Monday, March 26, 2012

Florida history: Fort Lauderdale tees off at first golf course in 1921

By Jane Feehan

Fort Lauderdale embraced golf as a way to promote the city and draw tourists as early as 1921.  The city’s first course, a nine-hole affair, was built off Dixie Highway (today the site of the Fort Lauderdale/Hollywood International Airport) to attract visitors on their way to Miami. President-elect Warren Harding played a round there shortly after the fairway opened (see: ).

Golf expanded in December 1926 with construction of the
Westside Golf Course. A tournament between Miami and Palm Beach pros opened the two-course  attraction (one was 18 holes, the other, nine). Reporters of the time described Westside as providing 6,410 yards to play with a par 71. There was one long hole of 830 yards, several of 500 yards, and others of 200. Greens fees were $1.50 per day or $30 per month. Memberships were offered at $50.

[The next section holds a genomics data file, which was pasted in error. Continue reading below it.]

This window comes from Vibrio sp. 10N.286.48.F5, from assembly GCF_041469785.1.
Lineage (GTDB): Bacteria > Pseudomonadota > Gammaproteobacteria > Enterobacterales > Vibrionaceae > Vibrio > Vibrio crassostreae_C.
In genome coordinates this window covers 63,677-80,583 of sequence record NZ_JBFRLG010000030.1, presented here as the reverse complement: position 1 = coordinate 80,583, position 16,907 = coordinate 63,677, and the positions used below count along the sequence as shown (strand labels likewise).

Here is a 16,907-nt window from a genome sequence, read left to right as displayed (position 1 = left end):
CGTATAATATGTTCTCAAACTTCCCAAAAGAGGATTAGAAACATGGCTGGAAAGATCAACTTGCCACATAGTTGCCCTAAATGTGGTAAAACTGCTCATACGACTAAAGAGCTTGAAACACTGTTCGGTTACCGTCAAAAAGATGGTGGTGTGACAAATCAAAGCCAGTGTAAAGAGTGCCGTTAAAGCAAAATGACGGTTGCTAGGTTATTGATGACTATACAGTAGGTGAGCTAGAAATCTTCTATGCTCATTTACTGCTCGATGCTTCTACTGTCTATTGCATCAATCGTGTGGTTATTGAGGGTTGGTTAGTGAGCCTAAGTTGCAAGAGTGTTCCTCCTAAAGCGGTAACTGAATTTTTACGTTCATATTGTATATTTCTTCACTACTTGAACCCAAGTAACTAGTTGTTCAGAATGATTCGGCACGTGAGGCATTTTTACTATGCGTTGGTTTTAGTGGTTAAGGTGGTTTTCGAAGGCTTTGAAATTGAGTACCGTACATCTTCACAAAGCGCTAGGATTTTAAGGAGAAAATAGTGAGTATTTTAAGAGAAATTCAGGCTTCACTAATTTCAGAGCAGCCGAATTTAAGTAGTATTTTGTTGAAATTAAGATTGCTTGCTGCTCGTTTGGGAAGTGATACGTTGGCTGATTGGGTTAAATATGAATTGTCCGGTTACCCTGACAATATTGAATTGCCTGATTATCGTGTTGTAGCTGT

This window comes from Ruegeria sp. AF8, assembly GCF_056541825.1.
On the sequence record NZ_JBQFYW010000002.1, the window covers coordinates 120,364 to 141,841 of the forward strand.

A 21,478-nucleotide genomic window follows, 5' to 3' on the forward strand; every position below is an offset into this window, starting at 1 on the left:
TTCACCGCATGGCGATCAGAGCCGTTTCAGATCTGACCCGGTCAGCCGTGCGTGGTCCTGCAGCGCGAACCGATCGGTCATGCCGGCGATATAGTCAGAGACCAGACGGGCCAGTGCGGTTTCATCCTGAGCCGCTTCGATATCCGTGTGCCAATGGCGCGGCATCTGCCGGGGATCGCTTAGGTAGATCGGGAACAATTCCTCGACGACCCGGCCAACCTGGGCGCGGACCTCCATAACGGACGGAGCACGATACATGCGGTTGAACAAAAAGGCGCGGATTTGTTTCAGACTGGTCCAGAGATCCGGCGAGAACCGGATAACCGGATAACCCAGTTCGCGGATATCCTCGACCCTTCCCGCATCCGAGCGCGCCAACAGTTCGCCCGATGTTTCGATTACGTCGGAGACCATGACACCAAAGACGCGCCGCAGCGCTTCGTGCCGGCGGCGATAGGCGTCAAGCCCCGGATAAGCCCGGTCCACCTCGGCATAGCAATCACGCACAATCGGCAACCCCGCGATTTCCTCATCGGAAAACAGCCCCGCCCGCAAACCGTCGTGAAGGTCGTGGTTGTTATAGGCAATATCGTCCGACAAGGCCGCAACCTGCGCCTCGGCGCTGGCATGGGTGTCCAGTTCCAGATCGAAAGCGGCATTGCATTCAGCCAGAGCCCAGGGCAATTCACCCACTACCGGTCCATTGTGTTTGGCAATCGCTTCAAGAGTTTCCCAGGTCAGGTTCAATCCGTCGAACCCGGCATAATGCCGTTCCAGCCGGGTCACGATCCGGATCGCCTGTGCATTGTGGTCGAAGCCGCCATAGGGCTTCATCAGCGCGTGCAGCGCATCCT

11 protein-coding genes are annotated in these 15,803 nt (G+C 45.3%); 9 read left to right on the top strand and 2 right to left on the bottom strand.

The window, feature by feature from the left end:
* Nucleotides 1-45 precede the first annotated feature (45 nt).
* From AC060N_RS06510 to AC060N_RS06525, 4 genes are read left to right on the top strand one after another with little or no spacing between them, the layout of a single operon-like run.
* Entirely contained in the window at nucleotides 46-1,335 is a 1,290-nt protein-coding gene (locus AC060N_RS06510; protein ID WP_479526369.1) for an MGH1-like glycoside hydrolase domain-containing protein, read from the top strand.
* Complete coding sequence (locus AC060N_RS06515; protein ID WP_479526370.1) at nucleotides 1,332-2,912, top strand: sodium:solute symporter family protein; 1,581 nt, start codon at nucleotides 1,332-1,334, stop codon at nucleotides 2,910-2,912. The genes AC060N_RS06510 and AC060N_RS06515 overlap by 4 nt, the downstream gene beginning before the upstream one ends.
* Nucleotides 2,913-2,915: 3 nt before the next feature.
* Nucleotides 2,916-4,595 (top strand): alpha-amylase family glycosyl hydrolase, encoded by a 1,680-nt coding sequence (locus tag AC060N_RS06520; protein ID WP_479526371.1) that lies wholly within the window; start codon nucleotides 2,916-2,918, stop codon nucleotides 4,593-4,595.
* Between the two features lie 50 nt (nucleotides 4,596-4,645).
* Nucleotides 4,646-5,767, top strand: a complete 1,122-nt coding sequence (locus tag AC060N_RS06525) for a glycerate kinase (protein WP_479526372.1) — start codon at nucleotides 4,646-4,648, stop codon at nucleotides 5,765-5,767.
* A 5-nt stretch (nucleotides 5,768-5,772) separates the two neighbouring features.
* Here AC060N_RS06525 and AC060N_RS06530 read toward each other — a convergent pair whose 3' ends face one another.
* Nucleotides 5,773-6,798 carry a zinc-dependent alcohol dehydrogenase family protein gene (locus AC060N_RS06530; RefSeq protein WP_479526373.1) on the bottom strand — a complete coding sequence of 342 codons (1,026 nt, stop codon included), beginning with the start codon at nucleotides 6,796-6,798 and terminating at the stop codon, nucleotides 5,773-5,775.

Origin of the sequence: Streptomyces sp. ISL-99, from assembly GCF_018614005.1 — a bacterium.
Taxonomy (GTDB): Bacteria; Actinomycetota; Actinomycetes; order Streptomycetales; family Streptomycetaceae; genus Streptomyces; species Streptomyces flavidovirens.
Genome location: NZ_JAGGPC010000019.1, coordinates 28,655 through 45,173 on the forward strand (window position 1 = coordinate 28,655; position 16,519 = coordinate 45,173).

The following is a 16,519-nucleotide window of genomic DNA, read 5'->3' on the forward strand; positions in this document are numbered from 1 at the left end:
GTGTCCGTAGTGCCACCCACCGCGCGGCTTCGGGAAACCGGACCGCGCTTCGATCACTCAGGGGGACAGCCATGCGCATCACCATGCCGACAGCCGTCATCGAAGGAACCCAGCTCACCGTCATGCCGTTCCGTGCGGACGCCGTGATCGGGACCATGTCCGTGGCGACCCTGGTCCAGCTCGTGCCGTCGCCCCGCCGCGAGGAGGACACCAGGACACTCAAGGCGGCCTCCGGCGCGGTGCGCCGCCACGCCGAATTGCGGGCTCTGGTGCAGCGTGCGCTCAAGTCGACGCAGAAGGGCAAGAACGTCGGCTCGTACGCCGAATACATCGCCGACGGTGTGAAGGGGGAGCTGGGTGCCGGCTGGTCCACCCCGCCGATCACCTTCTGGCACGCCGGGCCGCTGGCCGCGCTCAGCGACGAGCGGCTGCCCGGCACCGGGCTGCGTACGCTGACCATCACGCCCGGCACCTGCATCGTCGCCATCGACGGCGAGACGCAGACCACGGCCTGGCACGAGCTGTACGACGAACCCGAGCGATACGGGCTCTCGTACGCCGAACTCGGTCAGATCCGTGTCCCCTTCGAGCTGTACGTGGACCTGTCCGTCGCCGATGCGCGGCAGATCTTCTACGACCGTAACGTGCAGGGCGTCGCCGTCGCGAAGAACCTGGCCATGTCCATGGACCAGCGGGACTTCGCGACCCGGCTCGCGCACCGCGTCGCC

The clubhouse opened January 1927. Fort Lauderdale architect Francis L. Abreu* designed most of it. The Miami News listed the golf course architect as Capt. H.C.C. Tippett.

Today, Westside is the beautiful 36-hole Fort Lauderdale Golf and Country Club, four miles from
downtown. Its clubhouse underwent a $4.8 million renovation in 2007. It stands as the oldest private country club in South Florida.  Copyright © 2012. All rights reserved. Jane Feehan.

*Abreu left Fort Lauderdale after the 1926 hurricane a few months prior. See a list of his designs at:   
Gillis, Susan. Fort Lauderdale: The Venice of America. Charleston: Arcadia (2004).

Weidling, Philip J. , Burghard, August. Checkered Sunshine. Gainesville: University of Florida Press (1966)

Fort Lauderdale Golf and Country Club

For golf in South Florida, the Fort Lauderdale area, visit:

Tags: Fort Lauderdale golf history, West Side Golf course, Fort Lauderdale in the 1920s, first golf course in Fort Lauderdale, South Florida golf, golfing in Fort Lauderdale, South Florida golfing, film researcher

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